Eric Decker's roots run deep in the North Star State.
He was born in Cold Spring, Minn., and dreamed of the NFL while watching Jake Reed, Cris Carter and Randy Moss tear up secondaries with the Vikings.
He attended Rocori High School in Cold Spring before matriculating at the University of Minnesota and becoming a first-team All-Big Ten selection.
Now, he returns home as a conquering hero, of sorts.
"For me, personally, it will mean a lot to go play in front of your home state," Decker said. "At the same time, this game is more important for us at a team. We're on a roll with a chance at playoff contention. So it means a lot for us."
Decker has emerged as the Denver Broncos No. 1 receiving option in the wake of Brandon Lloyd's trade to St. Louis. His eight receiving TDs are tied with New England's Wes Welker for the most in the AFC. Decker added a ninth score on a 90-yard punt return to rank in a tie for seventh overall among non-kickers with his 54 points.
Decker played as a rookie at the Metrodome in a preseason game. But that was only a glimpse of a player he would become.
At the time, Decker still was feeling the after-effects of a serious Lisfranc fracture that ended his college career, followed by a pair of high-ankle sprains suffered in his first training camp.
And while Decker was on the uptick as his rookie season closed, finishing with six catches and contributing on kickoff returns, he spent his offseason making sure he could make both that mental and physical jump to his current cusp of pro stardom.
Decker began his offseason with rehab at Denver's Dove Valley training facility to strengthen his foot. The process continued in Arizona, where he worked on getting in peak shape. He then joined a group of pros at a camp organized by Cardinals receiver Larry Fitzgerald in Minneapolis that, Decker said, "pushed him to the limit" with a slew of speed work and route running.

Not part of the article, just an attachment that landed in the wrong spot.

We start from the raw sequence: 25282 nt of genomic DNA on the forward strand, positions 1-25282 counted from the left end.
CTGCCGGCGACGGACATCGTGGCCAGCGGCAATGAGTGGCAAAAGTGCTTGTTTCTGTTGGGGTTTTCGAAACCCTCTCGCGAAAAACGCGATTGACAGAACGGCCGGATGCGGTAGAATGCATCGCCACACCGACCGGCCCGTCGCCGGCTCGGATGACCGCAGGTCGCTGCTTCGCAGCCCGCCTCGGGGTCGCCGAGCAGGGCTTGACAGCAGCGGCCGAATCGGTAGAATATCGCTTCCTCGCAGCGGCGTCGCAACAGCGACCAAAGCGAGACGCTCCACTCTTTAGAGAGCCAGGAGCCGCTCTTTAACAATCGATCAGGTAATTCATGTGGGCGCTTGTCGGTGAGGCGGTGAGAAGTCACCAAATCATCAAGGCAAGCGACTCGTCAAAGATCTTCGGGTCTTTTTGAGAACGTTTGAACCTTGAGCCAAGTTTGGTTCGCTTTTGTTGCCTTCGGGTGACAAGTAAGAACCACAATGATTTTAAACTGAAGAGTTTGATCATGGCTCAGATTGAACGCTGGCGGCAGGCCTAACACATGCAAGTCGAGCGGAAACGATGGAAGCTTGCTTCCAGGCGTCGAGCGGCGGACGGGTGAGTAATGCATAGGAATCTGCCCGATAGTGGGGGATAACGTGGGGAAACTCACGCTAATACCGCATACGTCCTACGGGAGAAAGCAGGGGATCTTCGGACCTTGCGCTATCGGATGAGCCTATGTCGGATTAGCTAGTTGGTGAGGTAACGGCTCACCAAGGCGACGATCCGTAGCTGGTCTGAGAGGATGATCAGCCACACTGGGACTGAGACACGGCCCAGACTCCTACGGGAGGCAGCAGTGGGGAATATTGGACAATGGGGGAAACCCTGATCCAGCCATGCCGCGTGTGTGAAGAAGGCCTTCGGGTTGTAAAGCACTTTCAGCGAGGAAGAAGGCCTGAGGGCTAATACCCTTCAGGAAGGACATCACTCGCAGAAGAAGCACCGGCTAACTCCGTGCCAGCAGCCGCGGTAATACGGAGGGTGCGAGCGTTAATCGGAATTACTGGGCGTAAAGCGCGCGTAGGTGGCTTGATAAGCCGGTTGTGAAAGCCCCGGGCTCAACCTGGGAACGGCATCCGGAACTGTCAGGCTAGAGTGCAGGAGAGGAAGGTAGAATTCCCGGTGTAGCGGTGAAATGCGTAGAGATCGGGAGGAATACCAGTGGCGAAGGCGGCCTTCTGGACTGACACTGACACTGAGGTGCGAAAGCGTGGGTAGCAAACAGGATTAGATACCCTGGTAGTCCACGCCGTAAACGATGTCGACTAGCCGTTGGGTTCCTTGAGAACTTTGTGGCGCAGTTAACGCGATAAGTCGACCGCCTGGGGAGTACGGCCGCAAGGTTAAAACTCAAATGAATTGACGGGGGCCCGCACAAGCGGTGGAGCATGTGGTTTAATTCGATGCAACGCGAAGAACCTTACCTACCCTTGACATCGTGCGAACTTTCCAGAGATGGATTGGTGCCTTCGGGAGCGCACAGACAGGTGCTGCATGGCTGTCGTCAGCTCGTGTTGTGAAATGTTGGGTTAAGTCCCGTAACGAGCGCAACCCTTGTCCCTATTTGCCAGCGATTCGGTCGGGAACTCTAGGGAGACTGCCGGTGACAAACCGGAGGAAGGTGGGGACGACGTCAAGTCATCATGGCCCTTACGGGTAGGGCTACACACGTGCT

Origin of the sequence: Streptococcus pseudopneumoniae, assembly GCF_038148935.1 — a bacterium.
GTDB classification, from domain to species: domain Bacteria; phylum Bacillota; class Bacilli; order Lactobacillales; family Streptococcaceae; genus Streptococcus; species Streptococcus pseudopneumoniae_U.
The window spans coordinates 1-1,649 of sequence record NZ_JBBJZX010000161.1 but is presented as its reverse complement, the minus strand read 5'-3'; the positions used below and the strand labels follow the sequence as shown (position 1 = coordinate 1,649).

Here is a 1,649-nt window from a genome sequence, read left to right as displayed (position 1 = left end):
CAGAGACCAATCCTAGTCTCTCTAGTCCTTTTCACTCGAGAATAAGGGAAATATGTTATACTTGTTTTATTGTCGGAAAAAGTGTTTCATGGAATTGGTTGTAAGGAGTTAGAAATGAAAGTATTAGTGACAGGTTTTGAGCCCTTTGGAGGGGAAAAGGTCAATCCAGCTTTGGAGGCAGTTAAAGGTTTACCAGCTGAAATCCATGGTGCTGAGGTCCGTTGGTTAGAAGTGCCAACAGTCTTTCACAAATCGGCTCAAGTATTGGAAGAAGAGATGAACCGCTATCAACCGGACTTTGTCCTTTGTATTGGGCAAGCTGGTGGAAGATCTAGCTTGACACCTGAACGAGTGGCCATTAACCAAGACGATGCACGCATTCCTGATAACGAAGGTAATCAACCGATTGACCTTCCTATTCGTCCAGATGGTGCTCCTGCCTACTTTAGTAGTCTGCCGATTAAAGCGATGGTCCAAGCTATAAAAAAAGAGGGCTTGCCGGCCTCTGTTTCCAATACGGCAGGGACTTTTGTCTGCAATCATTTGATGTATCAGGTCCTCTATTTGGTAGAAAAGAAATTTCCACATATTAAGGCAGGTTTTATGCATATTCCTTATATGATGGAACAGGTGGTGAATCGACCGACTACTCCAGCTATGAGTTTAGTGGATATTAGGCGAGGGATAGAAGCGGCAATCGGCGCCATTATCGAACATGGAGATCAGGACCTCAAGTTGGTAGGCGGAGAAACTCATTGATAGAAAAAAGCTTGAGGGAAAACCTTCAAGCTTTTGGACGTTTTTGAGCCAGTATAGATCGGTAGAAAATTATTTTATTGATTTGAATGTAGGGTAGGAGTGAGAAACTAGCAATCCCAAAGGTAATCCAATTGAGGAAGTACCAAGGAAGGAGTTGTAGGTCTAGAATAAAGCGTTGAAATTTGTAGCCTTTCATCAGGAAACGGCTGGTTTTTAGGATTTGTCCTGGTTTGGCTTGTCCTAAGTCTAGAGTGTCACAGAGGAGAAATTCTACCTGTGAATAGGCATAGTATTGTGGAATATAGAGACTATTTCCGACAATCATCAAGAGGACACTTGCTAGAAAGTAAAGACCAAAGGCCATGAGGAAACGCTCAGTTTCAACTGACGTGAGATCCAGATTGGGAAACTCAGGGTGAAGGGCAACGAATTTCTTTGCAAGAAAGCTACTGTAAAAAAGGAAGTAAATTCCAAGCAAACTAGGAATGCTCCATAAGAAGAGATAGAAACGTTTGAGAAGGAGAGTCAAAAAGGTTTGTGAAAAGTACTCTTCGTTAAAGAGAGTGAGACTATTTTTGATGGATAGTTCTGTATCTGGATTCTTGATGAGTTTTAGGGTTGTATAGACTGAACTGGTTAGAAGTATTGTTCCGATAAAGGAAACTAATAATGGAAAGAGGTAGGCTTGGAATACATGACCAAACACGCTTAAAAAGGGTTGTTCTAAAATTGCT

Decker then joined his Broncos teammates in sessions organized by Denver safety Brian Dawkins, preceding training camp.
"It starts with confidence -- confidence physically, knowing my foot is healed up and I had a good offseason to prepare for training camp. And it's helped mentally to know that you don't have to go out there and worry about your foot and whether it's going to give or not. I'm also more comfortable in the playbook, not thinking so much out there and just reacting. That's what football is."
Family and friends will be on hand to greet Decker when the Broncos take on the 2-9 Vikings in search of their fifth straight victory.
But as Decker looks around the stadium surroundings he may have some flashbacks, too. Decker was on hand in 1998 when Atlanta stunned Minnesota, 30-27, to reach the Super Bowl after Vikings kicker Gary Anderson missed his first field goal all season with 2:07 left in regulation, allowing Morten Andersen to kick the game-winner in overtime.
"It still haunts me to this day," Decker said with a smile.
Decker returns home healthy, productive
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